Hot Pads for Cold Feet – pack of 40 for £21
Hand Warmers – pack of 10 for £12
Personally, I find these hotpads are an essential extra at this time of the year. They keep feet and hands warm, whatever the weather.
I have poor circulation in both hands and feet. I feel the cold more in the feet because the toes are mostly immobile whilst cycling. When the temperature drops below 7 degrees, my feet can’t survive for more than an hour without extra heat. – (no matter what combination of socks and overshoes I try)
I have had electric socks, but last year they broke and so stick to these hot pads. (at Amazon.co.uk)
Basically, when you take them out of a plastic wrapping some chemical reaction creates heat which lasts for seven hours. I put them in my cycling shoes just above a pair of socks. They are great for long rides.
They can be expensive if bought individually, you can pay up to £2 for a pair. But, buying them in bulk means I can get them for 50p a pair. They are disposable, so its a little extravagant, but before I found these I really used to suffer. I used to wear about three pairs of socks and overshoes and go from cafe to cafe warming up my icey feet (which actually puts you at risk of chilblains)
Also, when you’re feet get very cold, the temptation is to wear several layers of socks, but when you squeeze into your cycling shoes, the socks can actually constrict your blood flow, a key factor in making you cold.
Review of Hotpads
They really do work. It’s not a gimmick. They are 100% reliable. Even after 5 hours, you can still feel the heat. I always use a thin layer of socks, then put the hotpad and then a thicker layer of socks to keep the heat. This particular brand is good because the pads are quite small, but provide just the right amount of heat to avoid feeling scorched, but also to provide a heat source.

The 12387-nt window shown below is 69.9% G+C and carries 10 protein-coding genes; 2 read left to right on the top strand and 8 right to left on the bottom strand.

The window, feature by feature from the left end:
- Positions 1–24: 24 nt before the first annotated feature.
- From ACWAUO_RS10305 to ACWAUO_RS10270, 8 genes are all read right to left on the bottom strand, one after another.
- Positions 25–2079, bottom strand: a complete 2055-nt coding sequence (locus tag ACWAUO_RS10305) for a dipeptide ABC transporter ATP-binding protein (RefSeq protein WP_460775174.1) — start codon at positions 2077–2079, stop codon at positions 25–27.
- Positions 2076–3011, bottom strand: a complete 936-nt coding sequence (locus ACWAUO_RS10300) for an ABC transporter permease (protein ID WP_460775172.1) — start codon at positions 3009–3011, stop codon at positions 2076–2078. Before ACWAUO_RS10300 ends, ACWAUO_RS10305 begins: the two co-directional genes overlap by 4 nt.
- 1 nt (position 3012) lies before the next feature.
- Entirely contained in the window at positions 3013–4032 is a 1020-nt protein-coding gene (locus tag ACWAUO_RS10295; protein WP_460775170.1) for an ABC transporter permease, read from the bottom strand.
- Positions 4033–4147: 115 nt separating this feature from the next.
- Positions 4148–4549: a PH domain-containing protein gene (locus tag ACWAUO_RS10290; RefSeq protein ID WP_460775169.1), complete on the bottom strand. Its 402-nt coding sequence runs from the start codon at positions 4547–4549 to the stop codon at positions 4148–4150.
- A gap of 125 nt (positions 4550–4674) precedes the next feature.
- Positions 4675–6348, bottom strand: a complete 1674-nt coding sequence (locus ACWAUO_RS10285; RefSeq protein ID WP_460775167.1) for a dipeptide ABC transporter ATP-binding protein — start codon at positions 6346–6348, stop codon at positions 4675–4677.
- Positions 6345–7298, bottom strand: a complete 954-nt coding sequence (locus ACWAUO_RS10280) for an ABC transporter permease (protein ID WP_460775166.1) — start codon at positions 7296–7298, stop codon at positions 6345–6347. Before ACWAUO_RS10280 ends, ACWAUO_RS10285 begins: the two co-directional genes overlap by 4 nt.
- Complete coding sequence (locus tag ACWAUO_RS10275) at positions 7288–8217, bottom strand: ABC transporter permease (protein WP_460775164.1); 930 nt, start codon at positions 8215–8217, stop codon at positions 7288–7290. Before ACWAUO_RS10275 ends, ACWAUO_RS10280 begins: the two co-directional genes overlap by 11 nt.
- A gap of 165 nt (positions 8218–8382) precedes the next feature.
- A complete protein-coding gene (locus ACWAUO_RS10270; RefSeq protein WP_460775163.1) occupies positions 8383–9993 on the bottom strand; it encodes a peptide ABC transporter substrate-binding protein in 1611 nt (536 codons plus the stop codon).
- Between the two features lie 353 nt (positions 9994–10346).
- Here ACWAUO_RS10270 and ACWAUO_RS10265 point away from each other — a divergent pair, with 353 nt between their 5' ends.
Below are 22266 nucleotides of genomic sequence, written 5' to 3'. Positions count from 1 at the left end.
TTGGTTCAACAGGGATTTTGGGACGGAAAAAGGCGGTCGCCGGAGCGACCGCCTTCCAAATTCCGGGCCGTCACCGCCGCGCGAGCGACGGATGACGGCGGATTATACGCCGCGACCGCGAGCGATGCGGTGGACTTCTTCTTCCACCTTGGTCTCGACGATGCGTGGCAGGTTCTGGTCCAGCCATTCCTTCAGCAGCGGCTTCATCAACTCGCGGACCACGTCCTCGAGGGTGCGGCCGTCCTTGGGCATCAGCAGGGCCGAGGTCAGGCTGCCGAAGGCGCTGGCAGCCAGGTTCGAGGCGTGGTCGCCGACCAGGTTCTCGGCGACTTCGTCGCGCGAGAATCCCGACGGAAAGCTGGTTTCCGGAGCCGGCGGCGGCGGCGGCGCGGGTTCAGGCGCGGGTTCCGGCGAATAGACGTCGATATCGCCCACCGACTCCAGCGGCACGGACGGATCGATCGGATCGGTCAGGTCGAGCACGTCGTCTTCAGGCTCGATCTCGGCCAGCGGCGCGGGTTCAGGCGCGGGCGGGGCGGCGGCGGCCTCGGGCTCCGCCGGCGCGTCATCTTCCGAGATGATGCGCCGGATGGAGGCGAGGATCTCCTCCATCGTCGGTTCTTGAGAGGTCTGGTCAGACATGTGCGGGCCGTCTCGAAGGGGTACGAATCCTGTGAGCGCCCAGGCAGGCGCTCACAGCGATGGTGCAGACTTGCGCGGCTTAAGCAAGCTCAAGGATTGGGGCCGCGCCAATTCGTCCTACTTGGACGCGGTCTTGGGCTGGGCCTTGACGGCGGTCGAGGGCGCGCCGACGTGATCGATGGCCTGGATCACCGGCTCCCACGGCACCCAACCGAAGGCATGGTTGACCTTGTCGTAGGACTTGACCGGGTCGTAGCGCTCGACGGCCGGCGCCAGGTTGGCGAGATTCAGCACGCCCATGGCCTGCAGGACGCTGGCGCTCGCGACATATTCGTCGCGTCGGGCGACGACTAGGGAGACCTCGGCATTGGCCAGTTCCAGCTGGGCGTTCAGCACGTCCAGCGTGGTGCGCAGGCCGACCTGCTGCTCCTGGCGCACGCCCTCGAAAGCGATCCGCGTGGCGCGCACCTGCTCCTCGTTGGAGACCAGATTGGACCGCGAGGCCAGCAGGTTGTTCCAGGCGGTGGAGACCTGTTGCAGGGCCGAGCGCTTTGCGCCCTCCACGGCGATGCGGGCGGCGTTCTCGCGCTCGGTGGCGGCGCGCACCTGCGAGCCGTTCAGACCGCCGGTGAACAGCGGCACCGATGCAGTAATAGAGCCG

Also, useful if you get a puncture in freezing weather and have to take off your gloves to mend a puncture.
Alternatives to Hotpads.
I have tried the re-usuable hotpads. You can re-energise them in hotwater or microwave – depending on the model. However, these tend to be bigger, and much more difficult to get into a pair of cycling shoes. Also, I find they may only last for one or two hours.
My philosophy is that winter cycling is tough enough. I always try to do anything to make the ride more comfortable, enjoyable. Hot pads are my saviour for winter riding. If you have very good blood circulation, you may not need them unless it goes below freezing. But, if you do suffer from cold hands and cold feet, definitely give these a try, buy a box – forget about the cost. And then you have one less excuse for not going out in winter!